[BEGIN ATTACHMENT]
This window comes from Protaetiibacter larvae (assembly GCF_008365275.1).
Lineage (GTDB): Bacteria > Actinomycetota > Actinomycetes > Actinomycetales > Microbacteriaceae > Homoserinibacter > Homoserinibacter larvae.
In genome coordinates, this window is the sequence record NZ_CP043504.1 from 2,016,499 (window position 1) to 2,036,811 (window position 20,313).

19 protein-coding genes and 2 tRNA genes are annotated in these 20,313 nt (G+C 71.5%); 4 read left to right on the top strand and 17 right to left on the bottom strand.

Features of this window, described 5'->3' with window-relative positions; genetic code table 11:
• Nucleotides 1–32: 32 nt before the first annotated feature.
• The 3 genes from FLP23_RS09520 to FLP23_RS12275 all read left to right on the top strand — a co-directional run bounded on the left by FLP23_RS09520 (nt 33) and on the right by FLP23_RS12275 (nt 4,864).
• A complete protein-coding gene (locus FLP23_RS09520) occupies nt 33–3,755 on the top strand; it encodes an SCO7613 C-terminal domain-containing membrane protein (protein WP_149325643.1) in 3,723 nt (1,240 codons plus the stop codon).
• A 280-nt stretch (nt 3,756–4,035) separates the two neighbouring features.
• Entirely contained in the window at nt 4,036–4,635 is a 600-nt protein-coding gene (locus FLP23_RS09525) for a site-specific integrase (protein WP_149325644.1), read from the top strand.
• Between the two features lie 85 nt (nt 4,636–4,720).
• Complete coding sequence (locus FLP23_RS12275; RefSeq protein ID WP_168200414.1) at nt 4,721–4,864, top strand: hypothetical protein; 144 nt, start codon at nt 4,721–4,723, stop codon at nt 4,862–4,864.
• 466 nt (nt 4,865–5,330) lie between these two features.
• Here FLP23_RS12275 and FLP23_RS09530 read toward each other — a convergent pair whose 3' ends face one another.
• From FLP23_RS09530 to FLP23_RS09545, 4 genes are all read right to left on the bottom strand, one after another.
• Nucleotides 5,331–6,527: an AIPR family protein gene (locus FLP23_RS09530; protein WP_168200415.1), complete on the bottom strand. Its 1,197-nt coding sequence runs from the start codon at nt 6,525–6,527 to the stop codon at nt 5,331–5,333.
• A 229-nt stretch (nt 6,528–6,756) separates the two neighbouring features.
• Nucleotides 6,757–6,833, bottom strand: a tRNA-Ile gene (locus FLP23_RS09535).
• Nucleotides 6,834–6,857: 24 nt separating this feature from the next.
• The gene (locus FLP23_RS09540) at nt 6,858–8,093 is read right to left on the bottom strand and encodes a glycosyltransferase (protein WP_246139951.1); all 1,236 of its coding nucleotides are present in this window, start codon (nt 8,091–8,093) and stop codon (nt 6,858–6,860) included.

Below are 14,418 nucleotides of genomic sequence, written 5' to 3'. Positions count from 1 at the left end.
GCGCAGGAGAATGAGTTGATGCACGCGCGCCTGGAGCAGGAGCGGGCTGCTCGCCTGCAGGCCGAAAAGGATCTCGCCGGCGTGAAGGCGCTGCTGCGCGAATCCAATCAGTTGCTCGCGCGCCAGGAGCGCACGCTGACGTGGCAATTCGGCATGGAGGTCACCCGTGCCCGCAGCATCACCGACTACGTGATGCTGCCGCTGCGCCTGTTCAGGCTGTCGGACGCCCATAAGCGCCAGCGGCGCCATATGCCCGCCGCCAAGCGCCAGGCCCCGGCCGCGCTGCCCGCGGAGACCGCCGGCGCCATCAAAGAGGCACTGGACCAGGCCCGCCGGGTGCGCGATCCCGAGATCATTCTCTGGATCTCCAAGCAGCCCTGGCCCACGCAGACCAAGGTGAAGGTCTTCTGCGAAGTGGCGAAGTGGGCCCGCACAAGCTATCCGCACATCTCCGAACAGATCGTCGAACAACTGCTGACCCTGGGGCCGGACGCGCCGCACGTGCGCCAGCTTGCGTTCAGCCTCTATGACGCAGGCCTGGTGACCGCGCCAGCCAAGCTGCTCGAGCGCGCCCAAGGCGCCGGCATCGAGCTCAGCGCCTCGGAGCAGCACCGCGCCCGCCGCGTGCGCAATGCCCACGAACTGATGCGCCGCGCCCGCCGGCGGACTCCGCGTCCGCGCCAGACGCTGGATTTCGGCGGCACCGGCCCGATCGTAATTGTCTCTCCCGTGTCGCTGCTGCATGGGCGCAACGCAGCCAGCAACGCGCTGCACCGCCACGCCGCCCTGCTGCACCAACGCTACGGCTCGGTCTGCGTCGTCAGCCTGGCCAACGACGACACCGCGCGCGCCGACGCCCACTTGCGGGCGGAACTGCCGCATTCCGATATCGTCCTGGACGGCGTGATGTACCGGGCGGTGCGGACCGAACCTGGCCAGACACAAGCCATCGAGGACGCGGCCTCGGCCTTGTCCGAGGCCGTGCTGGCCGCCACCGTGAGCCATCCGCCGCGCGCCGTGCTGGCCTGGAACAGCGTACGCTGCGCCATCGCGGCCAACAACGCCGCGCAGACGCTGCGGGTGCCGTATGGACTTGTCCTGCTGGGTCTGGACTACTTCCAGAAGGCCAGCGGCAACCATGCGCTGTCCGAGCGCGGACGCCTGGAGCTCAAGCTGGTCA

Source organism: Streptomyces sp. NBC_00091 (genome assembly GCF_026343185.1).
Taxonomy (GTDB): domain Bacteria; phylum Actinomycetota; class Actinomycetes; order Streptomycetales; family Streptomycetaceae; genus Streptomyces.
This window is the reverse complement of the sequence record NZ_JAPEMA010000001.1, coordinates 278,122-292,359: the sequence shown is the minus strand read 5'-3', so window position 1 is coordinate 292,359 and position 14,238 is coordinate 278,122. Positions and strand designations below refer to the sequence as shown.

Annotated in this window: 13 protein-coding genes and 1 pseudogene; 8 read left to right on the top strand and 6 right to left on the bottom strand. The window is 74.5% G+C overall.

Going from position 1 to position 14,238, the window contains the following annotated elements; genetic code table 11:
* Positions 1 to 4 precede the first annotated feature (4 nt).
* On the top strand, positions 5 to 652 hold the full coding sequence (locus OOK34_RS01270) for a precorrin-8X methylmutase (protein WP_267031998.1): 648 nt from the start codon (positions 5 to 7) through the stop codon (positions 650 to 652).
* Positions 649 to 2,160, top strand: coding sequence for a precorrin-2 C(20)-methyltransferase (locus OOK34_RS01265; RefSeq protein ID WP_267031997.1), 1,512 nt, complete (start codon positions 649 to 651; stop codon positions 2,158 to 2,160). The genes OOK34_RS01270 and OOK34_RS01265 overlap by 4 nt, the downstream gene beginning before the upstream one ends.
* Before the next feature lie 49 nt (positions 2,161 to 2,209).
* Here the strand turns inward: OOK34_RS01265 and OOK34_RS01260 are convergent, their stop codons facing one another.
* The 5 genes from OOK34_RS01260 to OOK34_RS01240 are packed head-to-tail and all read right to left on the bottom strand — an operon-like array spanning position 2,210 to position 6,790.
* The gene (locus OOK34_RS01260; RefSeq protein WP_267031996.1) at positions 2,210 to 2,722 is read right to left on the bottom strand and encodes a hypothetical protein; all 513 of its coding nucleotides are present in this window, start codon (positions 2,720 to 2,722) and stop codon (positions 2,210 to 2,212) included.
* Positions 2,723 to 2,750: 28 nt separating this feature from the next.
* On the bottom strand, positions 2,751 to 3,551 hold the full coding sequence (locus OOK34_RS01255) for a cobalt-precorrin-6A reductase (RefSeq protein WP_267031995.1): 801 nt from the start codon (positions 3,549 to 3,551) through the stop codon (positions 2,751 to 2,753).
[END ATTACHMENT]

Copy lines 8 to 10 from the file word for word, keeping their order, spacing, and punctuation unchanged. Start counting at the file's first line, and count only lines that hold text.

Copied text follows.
• A complete protein-coding gene (locus FLP23_RS09520) occupies nt 33–3,755 on the top strand; it encodes an SCO7613 C-terminal domain-containing membrane protein (protein WP_149325643.1) in 3,723 nt (1,240 codons plus the stop codon).
• A 280-nt stretch (nt 3,756–4,035) separates the two neighbouring features.
• Entirely contained in the window at nt 4,036–4,635 is a 600-nt protein-coding gene (locus FLP23_RS09525) for a site-specific integrase (protein WP_149325644.1), read from the top strand.